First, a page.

“Information wants to be free” and “information wants to be shared” are common enough refrains from web activists, but the controversial transparency group WikiLeaks has overstepped its bounds.
Last year, the organisation leaked the “Saudi Cables”, a set of emails which show evidence of corruption in the Saudi Arabian government. This year, WikiLeaks also released emails from the Turkish AKP and the Democratic National Committee.
In all instances, WikiLeaks failed to redact highly sensitive information, including private medical files and credit card details. The Associated Press reports that the identities of teenage rape survivors, ill children and refugees have been seriously compromised, in addition to LGBT people currently living in countries where homosexuality is a capital offence.
The mission of WikiLeaks has always been to expose shady government practices through the publication of classified information. However now, the group’s “global crusade” is “causing collateral damage to the privacy of hundreds of innocent people,” says the AP.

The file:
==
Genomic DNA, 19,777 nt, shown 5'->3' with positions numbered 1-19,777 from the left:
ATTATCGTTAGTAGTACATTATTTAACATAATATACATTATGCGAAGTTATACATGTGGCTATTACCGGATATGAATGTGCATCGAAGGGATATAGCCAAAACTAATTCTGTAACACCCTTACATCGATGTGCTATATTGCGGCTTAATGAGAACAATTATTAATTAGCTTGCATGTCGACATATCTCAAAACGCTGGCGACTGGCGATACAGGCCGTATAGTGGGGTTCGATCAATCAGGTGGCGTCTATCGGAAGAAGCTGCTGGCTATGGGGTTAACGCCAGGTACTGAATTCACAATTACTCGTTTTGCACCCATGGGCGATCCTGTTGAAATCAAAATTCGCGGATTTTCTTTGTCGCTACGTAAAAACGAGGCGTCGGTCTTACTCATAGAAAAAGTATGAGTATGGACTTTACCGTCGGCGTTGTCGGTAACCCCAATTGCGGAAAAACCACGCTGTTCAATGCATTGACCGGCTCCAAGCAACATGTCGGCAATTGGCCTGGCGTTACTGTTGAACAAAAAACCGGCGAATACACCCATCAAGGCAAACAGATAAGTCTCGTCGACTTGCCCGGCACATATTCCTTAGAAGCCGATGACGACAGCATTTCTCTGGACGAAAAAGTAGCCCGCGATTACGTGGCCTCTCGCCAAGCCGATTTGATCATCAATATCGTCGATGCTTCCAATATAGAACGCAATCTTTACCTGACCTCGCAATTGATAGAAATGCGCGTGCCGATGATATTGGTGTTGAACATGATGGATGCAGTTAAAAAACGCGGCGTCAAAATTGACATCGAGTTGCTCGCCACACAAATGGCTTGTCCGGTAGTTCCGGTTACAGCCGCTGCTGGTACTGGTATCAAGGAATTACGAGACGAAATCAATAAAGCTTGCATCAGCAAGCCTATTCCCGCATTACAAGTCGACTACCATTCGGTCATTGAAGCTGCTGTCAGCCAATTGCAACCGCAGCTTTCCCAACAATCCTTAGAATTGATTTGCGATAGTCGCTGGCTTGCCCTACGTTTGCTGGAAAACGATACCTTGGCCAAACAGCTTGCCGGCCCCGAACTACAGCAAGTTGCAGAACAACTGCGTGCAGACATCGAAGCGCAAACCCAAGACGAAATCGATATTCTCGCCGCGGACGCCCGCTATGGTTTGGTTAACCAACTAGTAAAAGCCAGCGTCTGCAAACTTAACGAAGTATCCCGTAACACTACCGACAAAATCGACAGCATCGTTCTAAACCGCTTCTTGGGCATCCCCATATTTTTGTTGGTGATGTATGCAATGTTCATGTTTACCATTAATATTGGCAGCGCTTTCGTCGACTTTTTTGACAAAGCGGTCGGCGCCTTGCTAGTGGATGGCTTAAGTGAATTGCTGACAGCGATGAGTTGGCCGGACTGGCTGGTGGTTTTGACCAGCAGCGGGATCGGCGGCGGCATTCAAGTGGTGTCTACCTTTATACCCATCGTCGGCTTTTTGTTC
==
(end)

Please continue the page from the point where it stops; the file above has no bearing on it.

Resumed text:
The information leaked includes names, addresses and phone numbers; everything needed to doxx somebody and ruin their life. While there may be some who argue that the ends justify the means, there is also a case to be made for a duty of care towards the people whose information you hold in your hands.
WikiLeaks ostensibly has a “harm minimisation policy” in place for exactly this purpose, which advises that editors “may remove or significantly delay the publication of some identifying details from original documents to protect life and limb of innocent people.” And in 2010, WikiLeaks founder Julian Assange defended people’s rights to “legitimate secrets,” stating: “Your records with your doctor, that’s a legitimate secret.”
So what happened?
It is currently a crime in the UK to publish the identity of a rape victim, under the 1992 Sexual Offences Act. In Saudi Arabia, where several of the individuals named in the emails currently live, being outed as gay can lead to a death sentence. Where does WikiLeaks draw the line on its so-called legitimate secrets?
Either Assange and his team lacked the time and resources to properly audit the data, or they published the emails believing that it was more important to hold governments to account than it was to protect innocent citizens. Doubtlessly, neither scenario will offer much comfort to those whose information is now public property.